The baby of the show is the incredibly talented Sian Costello, who works in Limerick and has yet to be snapped up by a gallery. His three paintings titled Wishful Self-Portrait show a girl who could be a Velázquez Infanta, or a model in one of Rocha’s Victorian-inspired puffy nightgowns that were prominent over the weekend. launch but were inspired by the Whistler women in white, says Costello. The images are blurry, ambivalent, and missing a head, so only the performance of her dress remains. These little girls punch above their weight.
Twenty-six-year-old Sophie Barber wields a different authority, dominating the long gallery with a huge oil painting of two pink huts on stilts, mysteriously titled The Greatest Song a Songbird Ever Sang. Look to the side, and there are two groups of miniature kissing songbirds. One is about real birds (Barber, who grew up and still lives in Hastings, cites his ornithologist father as a key influence). The other is from Kim Kardashian and Kanye West. Giving such a young artist such a pole position is a bold and brotherly move, and both in scale and color (there’s a lot of pink in the room so, hey, why not shout it out loud?), it walk.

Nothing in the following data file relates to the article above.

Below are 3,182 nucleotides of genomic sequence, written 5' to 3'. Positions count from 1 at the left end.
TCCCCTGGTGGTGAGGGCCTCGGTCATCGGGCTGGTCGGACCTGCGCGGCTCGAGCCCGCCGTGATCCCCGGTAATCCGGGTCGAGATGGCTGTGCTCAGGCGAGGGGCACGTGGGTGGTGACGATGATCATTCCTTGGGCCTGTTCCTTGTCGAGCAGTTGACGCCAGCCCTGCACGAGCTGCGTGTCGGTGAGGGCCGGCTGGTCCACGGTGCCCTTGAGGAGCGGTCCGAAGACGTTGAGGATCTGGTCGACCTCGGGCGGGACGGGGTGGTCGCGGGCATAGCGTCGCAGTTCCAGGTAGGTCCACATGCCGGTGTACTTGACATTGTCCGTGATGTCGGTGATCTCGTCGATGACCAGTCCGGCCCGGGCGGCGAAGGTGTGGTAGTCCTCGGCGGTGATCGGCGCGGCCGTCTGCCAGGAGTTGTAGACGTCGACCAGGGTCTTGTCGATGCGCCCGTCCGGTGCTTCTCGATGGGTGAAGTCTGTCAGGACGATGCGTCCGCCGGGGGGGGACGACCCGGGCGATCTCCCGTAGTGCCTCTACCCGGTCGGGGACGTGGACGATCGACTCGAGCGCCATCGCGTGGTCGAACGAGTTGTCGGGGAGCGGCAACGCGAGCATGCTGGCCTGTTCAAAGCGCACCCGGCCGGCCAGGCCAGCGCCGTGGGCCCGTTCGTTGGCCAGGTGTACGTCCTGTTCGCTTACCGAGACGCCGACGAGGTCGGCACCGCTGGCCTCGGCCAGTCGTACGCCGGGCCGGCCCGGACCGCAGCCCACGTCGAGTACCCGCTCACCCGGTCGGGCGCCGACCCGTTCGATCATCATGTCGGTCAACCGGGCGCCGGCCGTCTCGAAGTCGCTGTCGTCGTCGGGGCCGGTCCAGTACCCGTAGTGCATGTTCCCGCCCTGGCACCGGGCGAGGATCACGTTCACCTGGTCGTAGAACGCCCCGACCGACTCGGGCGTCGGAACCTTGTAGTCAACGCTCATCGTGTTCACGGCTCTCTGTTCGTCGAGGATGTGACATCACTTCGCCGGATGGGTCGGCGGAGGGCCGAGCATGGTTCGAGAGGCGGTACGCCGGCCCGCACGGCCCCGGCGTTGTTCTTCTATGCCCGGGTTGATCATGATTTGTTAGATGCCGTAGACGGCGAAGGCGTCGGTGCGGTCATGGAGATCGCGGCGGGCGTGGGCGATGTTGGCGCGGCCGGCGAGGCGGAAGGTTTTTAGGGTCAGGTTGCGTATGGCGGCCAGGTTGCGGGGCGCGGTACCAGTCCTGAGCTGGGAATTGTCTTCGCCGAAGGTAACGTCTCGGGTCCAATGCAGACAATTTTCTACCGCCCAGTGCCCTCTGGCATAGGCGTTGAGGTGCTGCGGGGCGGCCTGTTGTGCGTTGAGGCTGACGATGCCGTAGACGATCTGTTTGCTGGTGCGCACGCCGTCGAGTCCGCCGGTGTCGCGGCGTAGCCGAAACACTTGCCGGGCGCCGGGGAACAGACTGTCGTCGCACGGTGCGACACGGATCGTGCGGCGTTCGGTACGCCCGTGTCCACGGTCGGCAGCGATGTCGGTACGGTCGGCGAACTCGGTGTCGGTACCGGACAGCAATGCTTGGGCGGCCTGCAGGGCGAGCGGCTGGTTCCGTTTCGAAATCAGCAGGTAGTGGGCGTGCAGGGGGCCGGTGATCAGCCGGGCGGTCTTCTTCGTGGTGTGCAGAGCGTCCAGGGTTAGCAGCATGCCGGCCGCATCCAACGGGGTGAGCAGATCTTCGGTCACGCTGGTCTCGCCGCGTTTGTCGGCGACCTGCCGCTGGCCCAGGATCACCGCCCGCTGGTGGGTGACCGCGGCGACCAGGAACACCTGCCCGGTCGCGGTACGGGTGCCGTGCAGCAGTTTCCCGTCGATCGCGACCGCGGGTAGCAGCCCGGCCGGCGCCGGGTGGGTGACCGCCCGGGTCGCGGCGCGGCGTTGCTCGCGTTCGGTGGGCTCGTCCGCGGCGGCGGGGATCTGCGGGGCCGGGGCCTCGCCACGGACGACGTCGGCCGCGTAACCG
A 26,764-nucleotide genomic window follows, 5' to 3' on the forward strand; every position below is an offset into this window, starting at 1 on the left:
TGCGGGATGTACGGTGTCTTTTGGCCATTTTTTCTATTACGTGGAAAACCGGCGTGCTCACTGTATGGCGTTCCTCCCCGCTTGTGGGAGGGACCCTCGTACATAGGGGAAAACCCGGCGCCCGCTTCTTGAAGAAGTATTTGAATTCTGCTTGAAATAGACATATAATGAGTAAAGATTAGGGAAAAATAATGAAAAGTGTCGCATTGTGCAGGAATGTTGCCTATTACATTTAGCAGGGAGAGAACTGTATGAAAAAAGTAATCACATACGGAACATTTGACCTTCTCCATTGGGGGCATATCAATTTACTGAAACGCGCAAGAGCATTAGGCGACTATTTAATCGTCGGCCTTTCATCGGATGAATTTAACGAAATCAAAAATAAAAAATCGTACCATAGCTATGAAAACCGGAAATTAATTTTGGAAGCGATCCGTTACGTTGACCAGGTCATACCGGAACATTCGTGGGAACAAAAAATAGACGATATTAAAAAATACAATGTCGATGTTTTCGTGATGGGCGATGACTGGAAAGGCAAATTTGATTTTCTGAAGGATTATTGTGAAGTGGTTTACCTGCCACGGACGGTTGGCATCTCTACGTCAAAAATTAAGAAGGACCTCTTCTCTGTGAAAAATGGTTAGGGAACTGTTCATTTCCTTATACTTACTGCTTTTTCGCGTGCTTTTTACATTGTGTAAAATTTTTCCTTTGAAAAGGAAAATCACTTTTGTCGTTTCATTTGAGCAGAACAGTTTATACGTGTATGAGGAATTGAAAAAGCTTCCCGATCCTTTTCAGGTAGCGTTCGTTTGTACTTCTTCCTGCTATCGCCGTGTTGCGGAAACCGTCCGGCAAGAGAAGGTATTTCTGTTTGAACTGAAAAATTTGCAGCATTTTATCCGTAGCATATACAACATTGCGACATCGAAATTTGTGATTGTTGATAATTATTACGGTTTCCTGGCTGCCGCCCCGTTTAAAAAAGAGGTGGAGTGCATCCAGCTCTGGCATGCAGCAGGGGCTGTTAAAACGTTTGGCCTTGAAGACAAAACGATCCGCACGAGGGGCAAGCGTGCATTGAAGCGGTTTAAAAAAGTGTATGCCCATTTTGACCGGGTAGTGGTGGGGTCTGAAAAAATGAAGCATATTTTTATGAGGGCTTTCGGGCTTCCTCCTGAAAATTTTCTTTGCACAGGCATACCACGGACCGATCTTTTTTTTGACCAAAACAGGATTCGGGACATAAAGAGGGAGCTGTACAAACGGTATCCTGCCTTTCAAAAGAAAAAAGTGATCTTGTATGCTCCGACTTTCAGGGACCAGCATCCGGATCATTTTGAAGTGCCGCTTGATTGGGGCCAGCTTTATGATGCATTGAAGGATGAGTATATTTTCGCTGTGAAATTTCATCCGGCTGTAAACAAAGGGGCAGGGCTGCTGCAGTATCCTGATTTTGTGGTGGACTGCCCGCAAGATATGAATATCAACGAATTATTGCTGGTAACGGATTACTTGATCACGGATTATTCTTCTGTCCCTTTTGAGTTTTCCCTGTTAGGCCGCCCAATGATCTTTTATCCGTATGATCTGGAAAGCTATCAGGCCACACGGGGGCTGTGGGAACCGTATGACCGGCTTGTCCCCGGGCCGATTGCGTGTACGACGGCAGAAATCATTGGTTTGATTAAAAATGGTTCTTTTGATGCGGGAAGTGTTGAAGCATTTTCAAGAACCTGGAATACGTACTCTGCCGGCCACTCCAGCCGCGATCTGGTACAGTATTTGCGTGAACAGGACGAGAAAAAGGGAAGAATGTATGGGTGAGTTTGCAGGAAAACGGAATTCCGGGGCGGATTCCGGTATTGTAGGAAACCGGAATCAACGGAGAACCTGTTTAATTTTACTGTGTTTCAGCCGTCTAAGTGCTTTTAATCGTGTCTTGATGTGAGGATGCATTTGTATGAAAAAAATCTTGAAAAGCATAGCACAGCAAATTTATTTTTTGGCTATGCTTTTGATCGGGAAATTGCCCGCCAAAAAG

It is only when arriving in the two antechambers that the deans of the living room appear. A series of Cindy Sherman’s perfectly composed self-portraits of Bus Riders form a right angle with a series of close-ups of Roni Horn’s weather-damaged face during a trip to Iceland. Polish Holocaust survivor Alina Szapocznikow’s lips are lit in a ghoulish humanoid table lamp made from a piece of orange resin shortly before her untimely death in 1973.
Only then do we come to two pieces by Bourgeois, tucked away in their own little turret farthest from the show. Rocha says she chose Janus in Leather Jacket from 1968 because of its reference to clothing, but to the uninitiated eye it hangs in the air like a big piece of shit someone tried to cover with pages of paper. ‘a book. An untitled bronze cross from 1993 with four clasped hands, with a small house at the end of one arm, pokes an ironic elbow at the relationship between women and the home. Positioning makes you think as much as wait. The turret is both a life sentence and a fantasy: a constraining bourgeois cell, and a perfect little tower room in a fairytale castle, as little girls dream of before waking up to the realities of life. .
Although the girls girls are the main attraction, it’s not the only show in town. A mile up the road, in a former Methodist chapel, American artist Matt Connors has installed four bright abstract paintings that replicate his windows exactly but are placed upside down on the opposite wall. The installation is titled Invert, a nod to her struggles with her own sexuality and Catholicism. At the right time of day, when the late afternoon sun streams through the stained glass windows, casting a net of brilliant colors across the floor, you can stand here and bask in the beauty of being outside and proud.